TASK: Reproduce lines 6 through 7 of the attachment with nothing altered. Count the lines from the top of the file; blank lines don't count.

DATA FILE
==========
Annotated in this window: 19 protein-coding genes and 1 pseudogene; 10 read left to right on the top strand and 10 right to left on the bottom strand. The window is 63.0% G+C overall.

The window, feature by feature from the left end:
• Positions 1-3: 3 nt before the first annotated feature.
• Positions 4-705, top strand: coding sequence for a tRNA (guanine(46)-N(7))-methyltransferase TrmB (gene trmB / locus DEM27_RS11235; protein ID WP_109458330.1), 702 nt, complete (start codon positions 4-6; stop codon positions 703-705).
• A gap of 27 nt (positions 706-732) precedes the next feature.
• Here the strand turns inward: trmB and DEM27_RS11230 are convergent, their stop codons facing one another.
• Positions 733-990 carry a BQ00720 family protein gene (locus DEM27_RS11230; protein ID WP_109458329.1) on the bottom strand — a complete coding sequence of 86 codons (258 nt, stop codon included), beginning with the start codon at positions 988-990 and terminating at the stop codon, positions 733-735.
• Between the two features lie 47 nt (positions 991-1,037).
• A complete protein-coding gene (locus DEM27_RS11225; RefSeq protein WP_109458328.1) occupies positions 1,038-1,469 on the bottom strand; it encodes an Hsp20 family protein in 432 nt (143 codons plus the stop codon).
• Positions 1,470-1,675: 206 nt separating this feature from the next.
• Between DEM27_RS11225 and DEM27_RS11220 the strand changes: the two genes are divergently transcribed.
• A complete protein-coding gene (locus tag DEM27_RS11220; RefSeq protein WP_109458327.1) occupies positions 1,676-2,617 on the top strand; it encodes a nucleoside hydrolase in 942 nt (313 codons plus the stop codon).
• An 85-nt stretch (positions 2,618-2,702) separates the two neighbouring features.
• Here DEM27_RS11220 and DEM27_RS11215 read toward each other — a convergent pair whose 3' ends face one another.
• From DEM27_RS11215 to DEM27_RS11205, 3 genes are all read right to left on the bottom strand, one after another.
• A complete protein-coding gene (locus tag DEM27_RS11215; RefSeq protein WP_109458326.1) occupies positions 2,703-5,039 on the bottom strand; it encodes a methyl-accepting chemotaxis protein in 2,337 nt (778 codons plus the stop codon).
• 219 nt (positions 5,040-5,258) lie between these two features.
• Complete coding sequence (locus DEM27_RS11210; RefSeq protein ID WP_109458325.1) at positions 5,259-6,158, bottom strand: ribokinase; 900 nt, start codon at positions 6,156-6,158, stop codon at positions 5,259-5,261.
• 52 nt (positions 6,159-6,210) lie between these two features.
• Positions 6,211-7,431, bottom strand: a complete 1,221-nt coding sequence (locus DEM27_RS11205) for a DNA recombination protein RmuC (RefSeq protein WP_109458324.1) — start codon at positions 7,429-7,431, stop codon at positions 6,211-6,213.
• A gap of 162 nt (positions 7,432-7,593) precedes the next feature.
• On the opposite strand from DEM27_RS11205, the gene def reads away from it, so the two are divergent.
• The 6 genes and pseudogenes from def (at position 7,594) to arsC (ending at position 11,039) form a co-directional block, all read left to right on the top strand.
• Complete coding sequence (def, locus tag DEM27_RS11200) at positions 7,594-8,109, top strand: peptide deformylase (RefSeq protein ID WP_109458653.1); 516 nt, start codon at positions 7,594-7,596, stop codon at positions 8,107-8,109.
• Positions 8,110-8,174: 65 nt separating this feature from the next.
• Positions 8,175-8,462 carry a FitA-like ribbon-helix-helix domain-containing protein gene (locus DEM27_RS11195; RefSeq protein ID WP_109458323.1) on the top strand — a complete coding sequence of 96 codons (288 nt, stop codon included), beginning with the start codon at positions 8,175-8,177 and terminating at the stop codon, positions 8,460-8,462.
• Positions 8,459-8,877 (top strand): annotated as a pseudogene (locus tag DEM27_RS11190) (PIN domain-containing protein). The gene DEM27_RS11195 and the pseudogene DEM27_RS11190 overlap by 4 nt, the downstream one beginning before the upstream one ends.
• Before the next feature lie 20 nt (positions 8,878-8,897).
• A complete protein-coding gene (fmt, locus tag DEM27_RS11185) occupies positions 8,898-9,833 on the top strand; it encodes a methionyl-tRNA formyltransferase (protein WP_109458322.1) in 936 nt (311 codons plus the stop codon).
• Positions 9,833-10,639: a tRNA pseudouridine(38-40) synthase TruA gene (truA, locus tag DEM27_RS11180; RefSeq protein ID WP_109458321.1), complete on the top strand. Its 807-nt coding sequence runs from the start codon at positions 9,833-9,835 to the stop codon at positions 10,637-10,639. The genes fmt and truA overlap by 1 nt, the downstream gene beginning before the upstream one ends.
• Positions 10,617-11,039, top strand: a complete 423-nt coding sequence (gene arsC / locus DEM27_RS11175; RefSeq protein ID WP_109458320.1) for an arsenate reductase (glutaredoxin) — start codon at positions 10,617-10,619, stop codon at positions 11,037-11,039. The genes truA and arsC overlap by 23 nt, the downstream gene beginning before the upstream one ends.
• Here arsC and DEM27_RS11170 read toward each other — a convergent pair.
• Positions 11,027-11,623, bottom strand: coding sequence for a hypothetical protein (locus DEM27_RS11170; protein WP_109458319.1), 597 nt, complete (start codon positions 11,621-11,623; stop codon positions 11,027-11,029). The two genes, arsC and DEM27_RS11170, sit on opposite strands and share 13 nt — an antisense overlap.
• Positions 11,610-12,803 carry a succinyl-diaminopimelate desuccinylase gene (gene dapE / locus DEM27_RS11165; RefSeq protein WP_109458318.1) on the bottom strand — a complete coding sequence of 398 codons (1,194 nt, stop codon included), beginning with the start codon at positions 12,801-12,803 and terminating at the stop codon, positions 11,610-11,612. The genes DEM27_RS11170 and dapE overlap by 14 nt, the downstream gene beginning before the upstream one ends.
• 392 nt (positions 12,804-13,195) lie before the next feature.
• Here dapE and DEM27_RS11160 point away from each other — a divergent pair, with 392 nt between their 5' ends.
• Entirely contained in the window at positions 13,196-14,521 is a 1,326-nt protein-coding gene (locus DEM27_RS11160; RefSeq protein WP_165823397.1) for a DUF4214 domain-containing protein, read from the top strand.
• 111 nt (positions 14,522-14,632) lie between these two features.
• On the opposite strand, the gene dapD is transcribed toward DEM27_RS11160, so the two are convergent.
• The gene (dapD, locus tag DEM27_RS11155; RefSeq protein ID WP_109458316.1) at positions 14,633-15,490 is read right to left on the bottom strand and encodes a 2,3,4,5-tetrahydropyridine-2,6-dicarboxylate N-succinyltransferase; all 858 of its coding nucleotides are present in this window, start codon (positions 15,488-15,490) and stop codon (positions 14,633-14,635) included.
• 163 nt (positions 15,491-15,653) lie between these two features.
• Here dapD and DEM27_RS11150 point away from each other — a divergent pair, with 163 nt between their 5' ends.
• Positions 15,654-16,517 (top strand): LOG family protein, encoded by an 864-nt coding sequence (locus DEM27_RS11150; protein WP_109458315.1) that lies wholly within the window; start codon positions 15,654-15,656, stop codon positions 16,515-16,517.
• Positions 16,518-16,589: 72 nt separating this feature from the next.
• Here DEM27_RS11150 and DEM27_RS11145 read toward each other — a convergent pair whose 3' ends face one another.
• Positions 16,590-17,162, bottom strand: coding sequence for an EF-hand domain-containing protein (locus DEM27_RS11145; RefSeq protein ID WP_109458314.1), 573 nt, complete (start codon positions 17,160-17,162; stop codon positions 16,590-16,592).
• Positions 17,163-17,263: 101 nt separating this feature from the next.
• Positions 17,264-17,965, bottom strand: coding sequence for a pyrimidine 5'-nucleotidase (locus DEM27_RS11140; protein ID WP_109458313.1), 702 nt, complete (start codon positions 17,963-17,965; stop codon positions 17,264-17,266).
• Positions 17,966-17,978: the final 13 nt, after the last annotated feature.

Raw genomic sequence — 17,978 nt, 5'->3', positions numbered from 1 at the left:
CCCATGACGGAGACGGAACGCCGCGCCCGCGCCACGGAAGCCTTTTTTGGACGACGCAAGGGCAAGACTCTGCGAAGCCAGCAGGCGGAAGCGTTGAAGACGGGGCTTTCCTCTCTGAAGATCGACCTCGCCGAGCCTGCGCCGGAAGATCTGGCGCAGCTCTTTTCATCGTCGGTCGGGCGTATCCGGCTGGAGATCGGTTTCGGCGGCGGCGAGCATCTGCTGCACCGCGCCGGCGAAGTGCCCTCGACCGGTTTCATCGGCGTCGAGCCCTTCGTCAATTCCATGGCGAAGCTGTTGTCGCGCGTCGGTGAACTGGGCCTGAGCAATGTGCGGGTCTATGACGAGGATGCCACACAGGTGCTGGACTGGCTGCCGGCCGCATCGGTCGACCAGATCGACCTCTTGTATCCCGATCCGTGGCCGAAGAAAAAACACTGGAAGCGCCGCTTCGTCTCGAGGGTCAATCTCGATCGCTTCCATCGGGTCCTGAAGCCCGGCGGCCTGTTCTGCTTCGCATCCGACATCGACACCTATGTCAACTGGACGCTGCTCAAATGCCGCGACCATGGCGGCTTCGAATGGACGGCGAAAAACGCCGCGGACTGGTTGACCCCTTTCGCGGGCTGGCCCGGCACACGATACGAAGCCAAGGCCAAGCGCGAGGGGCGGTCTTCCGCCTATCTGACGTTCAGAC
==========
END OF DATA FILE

• Here the strand turns inward: trmB and DEM27_RS11230 are convergent, their stop codons facing one another.
• Positions 733-990 carry a BQ00720 family protein gene (locus DEM27_RS11230; protein ID WP_109458329.1) on the bottom strand — a complete coding sequence of 86 codons (258 nt, stop codon included), beginning with the start codon at positions 988-990 and terminating at the stop codon, positions 733-735.